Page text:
On the flip side having a certification for an OS, software, etc is only as good as the person who will be applying it.

The real balance is "traditional" education (the three r's), specific technical education, applied experience, and ability. Toss in a dash of personality and you'd have what I consider to be the perfect employee. Major shortcomings in any of those areas really reduce the chance for a successful (and happy) career.

Sadly, though, many employers have a hiring process similar to a meat packing plant. Run 'em in, slap 'em down, grind 'em up, ship 'em out.

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Education out of date

by jason In reply to Good Employer

I studied a Masters degree course at a university (UK) in 1996/7 where they taught us basic Java and basic SQL. We sat exams and practicals for both. We never used them together. Go figure. Trouble is, a lot of the Java application structure becomesmore complicated when you start having to manage a UI plus innards communicating with a back end database or some other server. When your data becomes voluminous, then your technique needs to change so that the UI remains responsive, as well as looking after other design priorities. They didn't teach us any of that, and most of my classroom peers still haven't learnt it yet. The freshies joining us today aren't any different. So even if you employed purely on the degree, you wouldn't be gettingwhat you wanted/needed. My own experience of hiring people is that you just have to find out for real (as much as possible, that is) what they are really capable of. That's a tough one. I had classmates who were pretty clueless but still got higher marks than I did. It just shows better exam technique.

I do have to admit, though, that the piece of paper sometimes does open doors. My degree is nothing more than a piece of paper to me, and that it helps me sometimes.

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You need both . . .

by xxx123 In reply to College Degree vs. On the ...

IT is a very volatile field - - so the best option, not surprisingly, is to have both so that if your current employer decides they no longer require your services, you have the best chances of getting another job.

There are many companies that WILL NOT consider a candidate without some kind of bachelor's degree (doesn't have to be directly related to the work field but it helps.) If you don't have one, it gives the employer an excuse to say "There are no qualified candidates, I need to hire an H1-B."

Some people do get thru their careers without a degree and more power to them. But I think the world market is producing a high quantity of people with at least one undergrad degree so just be careful you don't get left out in the cold.

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I don't but wish I did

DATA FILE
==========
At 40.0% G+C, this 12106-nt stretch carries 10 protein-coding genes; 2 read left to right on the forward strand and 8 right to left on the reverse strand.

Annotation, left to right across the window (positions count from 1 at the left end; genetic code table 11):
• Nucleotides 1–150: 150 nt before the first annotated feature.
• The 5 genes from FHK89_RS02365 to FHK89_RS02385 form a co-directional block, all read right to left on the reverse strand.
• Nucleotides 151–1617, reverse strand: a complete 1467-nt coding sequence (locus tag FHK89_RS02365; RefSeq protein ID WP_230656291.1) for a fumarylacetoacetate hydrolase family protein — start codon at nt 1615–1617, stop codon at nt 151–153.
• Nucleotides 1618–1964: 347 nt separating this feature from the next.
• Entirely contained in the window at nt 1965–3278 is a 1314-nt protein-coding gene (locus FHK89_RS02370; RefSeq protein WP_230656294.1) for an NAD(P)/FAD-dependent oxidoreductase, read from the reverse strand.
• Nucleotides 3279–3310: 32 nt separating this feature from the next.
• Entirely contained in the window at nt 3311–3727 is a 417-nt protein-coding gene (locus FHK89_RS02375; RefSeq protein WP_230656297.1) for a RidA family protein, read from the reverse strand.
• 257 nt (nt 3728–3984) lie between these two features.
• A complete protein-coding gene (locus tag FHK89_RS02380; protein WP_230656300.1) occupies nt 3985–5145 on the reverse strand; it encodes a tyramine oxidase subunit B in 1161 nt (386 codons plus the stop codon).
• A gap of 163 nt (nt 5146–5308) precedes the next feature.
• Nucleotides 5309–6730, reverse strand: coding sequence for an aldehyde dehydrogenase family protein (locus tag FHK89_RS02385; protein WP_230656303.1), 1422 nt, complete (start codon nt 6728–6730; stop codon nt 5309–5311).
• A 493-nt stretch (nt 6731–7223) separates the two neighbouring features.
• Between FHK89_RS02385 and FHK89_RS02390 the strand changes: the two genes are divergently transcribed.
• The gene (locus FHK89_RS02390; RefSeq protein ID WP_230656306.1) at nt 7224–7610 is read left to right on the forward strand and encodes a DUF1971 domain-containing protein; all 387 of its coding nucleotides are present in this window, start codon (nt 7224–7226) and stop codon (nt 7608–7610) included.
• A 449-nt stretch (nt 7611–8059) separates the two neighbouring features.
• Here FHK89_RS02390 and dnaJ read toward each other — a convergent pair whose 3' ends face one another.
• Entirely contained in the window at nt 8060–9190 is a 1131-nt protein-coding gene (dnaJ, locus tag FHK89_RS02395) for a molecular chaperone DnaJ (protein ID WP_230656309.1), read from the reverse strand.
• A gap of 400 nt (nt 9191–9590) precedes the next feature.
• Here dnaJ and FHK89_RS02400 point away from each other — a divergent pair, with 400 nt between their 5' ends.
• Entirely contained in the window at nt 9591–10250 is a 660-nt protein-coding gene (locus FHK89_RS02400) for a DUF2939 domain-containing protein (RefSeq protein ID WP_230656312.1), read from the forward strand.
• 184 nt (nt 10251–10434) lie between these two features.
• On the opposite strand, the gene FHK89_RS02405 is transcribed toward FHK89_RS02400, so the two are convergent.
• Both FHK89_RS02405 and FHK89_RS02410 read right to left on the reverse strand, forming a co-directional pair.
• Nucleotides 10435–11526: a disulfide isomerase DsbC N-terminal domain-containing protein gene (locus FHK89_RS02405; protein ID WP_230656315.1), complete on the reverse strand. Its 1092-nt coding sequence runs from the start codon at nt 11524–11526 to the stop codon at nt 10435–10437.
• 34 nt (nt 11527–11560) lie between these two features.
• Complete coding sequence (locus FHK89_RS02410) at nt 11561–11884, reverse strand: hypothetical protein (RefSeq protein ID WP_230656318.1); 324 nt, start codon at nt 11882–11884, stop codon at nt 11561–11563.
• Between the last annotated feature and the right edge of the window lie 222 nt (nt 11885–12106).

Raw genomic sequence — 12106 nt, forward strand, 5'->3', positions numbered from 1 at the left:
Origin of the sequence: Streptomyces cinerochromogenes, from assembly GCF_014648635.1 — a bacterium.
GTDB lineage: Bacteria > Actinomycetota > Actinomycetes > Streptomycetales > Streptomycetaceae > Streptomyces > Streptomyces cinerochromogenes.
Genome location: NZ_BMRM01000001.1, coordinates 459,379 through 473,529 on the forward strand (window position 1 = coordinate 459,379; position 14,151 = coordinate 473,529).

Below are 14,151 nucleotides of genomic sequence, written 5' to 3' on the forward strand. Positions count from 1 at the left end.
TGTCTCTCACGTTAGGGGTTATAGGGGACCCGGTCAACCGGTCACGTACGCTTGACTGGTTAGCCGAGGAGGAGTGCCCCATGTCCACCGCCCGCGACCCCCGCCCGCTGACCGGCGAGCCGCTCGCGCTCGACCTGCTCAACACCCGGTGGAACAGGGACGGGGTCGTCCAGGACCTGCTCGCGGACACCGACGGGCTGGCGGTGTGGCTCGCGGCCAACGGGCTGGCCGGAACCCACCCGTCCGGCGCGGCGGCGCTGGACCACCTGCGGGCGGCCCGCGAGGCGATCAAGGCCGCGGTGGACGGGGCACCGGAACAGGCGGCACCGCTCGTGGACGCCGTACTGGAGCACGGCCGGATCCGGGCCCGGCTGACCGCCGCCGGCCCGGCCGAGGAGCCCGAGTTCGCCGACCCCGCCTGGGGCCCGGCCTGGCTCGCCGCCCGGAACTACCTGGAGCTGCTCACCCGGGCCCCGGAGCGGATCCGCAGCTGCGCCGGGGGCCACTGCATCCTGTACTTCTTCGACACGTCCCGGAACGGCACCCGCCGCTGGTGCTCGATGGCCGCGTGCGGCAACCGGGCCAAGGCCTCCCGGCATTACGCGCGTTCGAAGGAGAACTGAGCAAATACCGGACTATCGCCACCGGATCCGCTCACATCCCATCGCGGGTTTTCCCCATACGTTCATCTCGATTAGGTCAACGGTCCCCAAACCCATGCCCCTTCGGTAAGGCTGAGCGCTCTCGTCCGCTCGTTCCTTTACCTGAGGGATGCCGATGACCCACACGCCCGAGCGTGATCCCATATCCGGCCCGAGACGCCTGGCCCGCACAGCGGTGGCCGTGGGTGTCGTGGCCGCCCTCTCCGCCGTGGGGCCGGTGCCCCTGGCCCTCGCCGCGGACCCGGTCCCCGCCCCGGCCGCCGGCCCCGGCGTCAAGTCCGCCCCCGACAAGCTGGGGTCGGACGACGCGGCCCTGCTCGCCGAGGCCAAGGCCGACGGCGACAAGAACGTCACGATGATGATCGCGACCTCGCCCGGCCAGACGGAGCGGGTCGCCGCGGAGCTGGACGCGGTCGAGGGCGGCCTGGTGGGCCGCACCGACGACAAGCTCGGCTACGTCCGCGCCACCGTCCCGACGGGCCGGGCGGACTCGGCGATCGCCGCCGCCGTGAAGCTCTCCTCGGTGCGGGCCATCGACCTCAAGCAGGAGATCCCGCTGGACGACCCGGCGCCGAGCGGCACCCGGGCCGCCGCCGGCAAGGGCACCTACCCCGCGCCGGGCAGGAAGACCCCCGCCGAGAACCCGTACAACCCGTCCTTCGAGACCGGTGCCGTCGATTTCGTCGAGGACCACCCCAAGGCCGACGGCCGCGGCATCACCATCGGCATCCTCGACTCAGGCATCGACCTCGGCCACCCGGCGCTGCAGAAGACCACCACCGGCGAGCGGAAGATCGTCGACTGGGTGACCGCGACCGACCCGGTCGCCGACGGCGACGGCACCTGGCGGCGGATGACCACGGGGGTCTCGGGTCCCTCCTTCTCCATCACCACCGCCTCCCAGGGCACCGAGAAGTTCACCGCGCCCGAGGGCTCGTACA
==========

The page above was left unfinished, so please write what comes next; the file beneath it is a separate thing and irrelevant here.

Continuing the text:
by Overseer2K1 In reply to You need both . . .

I don't have a degree and have been hired by good companies that understood the true value of some degrees and certifications. The bottom line is that degrees don't make a necessarily good employee and neither do certifications. i know many certified and or degreed individuals that I can run circles around. That is not to say that all people are the same...don't get me wrong. I have been offered positions with the big three in important positions (management) and they knew I did not have a degree. I do wish I had one to solidify my options should something happen to my present job, but good people can be found from both sides and it is becasuse of degreed and non degreed people that we have the technology that we do and the information that we share...

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I don't have degree

by IT Tech In reply to College Degree vs. On the ...

I do have 20+ years exp however. Have looked at programs i.e. computer sci, and Info systems, the problem looking at the course of instruction (COI) structure 98% is N/A for real world apps. Have worked for DoD, Lockheed Martin, and EPA. Was hired on exp alone. Would like to have a degree, but need to find one that would help not to just say I have one that I would not use. I guess I shoud do so before I retire.

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by glyptixs In reply to College Degree vs. On the ...

"Experience can only take you so fare."

These words have been said to me, more than any other since I started working in the IT field a little over 2 years ago. I am nineteen years old, and I currently manage an IT department for a steel corporation out of Tulsa, OK. I started as a contract help desk employee and now have my own 10x12 office making over 50K yearly. As for certifications, I only have an MCP, however I do plan on having my CCNA with in a month.

Within the past year I have fired only one person. He was a (Book) MCSE, with no actual job experience in the field. I have worked with a lot of techs and a lot of technical instructors (MCT, CCNA, CNE). And the very best techs I have ever met have absolutely no certifications.

I am not saying certifications are not good, exactly the opposite. Certifications will open great opportunities for you during your career path. But a certification does not always mean that you know what your doing.

Me personally, when I go to hire, I put experience over certifications. However I don?t usually find people unless they have some type of certification.